These fragments of Short-toed Eagles’ flights have been shot at their breeding territories and hunting grounds in Kiev Region /map/ and in Mezhrechenskiy Park /map/ this year. The video is commented on, please, pay attention on subtitles. You can see eagles A11, B11, K11 and L11 in the clip. Certainly, also other more melodious names were given them for routine use. These STEs occupy their breeding sites within the same home ranges from year to year since at least 2006 and 2010. For a regular observer every bird has obvious individual traits. The video without compression can be downloaded.
These articles were published in 2012-2013. They all are dedicated to studies of migration of Short-toed Eagles. Now the full texts can be found on a site of Mediterranean Raptor Migration Network, on the section of papers:
• Ugo Mellone, Ruben Limiñana, Pascual López-López, Giuseppe Lucia, Egidio Mallìa, Marta Romero & Vicente Urios, 2013 – Tra Europa e Africa: i movimenti di falco della Regina Falco eleonorae, grillaio Falco naumanni e biancone Circaetus gallicus rivelati dalla telemetria satellitare [Between Europe and Africa: movements of Eleonora’s Falcon, Lesser Kestrel and Short-toed Snake Eagle as revealed by satellite telemetry] // Proceedings of the XVII Italian Ornithological Congress. Trento, September 2013: pp. 142-143. – (It).
• Michele Panuccio, Nicolantonio Agostini, Luca Baghino & Giuseppe Bogliani, 2013 – Visible Migration of Short-Toed Snake-Eagles: Interplay of Weather and Topographical Features // Journal of Raptor Research 47(1): pp. 60-68. – (En).
• Michele Panuccio, Nicolantonio Agostini & Guido Premuda, 2012 – Ecological barriers promote risk minimization strategy and social learning in migrating Short-toed Snake Eagles // Ethology Ecology & Evolution, 24.1: pp. 74-80. – (En).
A fossil representative of the Circaetus genus was discovered in South-Western Bulgaria /map/. The birds had already lived in ancient Europe more than 7 millions of years ago; although, their origin from Africa is suggested as very probable. The paper is available on a website of the journal Acta zoologica bulgarica:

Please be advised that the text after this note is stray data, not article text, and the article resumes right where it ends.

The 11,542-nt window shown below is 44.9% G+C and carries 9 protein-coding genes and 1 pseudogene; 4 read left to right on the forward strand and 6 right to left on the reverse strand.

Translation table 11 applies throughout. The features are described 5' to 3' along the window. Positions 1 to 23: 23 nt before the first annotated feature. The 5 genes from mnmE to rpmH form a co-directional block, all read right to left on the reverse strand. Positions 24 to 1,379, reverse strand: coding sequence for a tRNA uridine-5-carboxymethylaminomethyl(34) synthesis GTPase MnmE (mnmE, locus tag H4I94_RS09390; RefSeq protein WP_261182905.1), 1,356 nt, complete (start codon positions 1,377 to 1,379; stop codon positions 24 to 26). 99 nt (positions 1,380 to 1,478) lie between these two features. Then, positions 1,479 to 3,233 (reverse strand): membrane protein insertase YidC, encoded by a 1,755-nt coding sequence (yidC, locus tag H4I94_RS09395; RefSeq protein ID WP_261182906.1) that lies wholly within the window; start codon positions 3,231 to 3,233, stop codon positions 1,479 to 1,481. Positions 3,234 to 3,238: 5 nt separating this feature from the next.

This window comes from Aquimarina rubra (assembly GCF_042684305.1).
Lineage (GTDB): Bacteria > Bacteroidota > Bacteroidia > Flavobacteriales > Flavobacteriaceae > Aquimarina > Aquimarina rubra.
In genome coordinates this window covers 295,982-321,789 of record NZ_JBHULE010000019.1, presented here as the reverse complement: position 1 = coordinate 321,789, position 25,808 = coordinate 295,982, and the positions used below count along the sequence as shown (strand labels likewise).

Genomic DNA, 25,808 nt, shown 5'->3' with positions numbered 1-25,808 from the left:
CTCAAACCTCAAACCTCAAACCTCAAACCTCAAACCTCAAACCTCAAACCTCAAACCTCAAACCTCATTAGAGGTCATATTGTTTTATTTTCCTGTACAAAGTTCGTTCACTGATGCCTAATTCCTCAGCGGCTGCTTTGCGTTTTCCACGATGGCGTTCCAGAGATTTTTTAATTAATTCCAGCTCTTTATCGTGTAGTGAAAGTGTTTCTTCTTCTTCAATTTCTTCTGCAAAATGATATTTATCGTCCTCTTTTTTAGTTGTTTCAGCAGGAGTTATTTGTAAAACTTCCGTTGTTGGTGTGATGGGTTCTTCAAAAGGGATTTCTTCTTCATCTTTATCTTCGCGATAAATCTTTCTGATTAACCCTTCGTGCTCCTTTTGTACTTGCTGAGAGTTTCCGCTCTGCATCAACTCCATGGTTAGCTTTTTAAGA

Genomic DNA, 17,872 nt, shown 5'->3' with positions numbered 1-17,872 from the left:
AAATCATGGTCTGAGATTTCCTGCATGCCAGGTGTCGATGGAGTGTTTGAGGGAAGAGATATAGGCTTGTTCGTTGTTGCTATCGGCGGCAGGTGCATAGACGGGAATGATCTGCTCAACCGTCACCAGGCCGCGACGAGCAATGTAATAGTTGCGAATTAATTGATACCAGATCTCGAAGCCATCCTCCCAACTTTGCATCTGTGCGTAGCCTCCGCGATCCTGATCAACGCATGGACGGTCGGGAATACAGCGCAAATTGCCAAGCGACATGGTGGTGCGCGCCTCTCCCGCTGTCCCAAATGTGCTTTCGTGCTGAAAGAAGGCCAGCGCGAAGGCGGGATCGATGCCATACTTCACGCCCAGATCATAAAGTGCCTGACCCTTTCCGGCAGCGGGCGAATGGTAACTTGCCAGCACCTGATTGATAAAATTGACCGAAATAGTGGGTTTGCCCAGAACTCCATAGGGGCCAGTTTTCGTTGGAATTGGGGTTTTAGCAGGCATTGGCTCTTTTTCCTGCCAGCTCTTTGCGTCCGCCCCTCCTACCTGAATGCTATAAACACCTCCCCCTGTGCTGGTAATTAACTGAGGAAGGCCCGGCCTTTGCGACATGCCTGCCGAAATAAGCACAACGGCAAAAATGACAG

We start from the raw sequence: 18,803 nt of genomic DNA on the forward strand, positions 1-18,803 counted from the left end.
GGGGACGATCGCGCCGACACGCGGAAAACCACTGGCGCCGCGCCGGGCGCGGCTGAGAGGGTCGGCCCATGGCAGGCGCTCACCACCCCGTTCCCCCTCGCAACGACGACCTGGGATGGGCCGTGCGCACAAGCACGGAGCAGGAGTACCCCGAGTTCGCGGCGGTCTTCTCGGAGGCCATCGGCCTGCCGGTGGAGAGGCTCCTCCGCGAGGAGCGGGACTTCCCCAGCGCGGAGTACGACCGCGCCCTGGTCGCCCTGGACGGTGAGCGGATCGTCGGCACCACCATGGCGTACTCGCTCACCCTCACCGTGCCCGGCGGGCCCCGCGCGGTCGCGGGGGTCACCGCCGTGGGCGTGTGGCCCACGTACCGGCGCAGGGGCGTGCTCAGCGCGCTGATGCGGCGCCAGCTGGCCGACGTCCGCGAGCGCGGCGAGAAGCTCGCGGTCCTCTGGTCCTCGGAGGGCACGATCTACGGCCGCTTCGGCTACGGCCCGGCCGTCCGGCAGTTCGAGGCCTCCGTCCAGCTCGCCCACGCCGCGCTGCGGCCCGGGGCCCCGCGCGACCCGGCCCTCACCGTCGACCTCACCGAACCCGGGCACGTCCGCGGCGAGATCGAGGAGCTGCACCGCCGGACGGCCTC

• Z. Boev, 2012 – Circaetus rhodopensis sp. n. (Aves: Accipitriformes) from the Late Miocene of Hadzhidimovo (SW Bulgaria) // Acta zool. bulg., 64 (1): pp. 5-12. – (En).
Two new works of Short-toed Eagle researchers are available on the Web now. Please, find the abstracts on the following pages:
• Beatriz Yáñez, Antonio-Román Muñoz, Keith L. Bildstein, Ian Newton, Albertus G. Toxopeus & Miguel Ferrer, 2014 – Individual Variation in the Over-Summering Areas of Immature Short-Toed Snake Eagles Circaetus gallicus // Acta Ornithologica, 49 (1): 137-141.
• Jean-Pierre Malafosse, Pierre Maigre, 2014 – Dispersion post-natale des jeunes Circaètes Jean-le-Blanc Circaetus gallicus [Post-breeding dispersal of young Short-toed Eagles] // Alauda, 82 (2): 81-84.
One more contribution from Guilad Friedemann. This time it is a video presentation. Using Google Earth tools Guilad invites us to follow David, one of the Short-toed Eagles tagged with the special GPS-loggers, from his home range in the Judean Foothills /map/ to the wintering grounds in Sudan. The virtual tour on his migration route is amazing!
• G. Friedemann, I. Izhaki, Y. Leshem & K. Y. Mumcuoglu, 2013 – Alternative nest-building behavior of the Long-legged Buzzard (Buteo rufinus) and the Short-toed Eagle (Circaetus gallicus) in the Judean Foothills, and the parasitic and non-parasitic arthropod fauna in their nests // Israel Journal of Entomology, Vol. 43: pp. 11-19. – (En).
This article was published about a quarter of a century ago. Now it is available on the Web, on a site of Oberösterreichisches Landesmuseum:
• Josef Reichholf, 1988 – Der Schlangenadler Circaetus gallicus in Bayern: Ein seltener aber regelmäßiger Durchzügler am Alpennordrand [The Short-toed Eagle in Bavaria: A Rare but Regular Migrant Along the Northern Fringe of the Alps] // Anzeiger der Ornithologische Gesellschaft in Bayern, 27 (1): 115-124. – (De) /map/.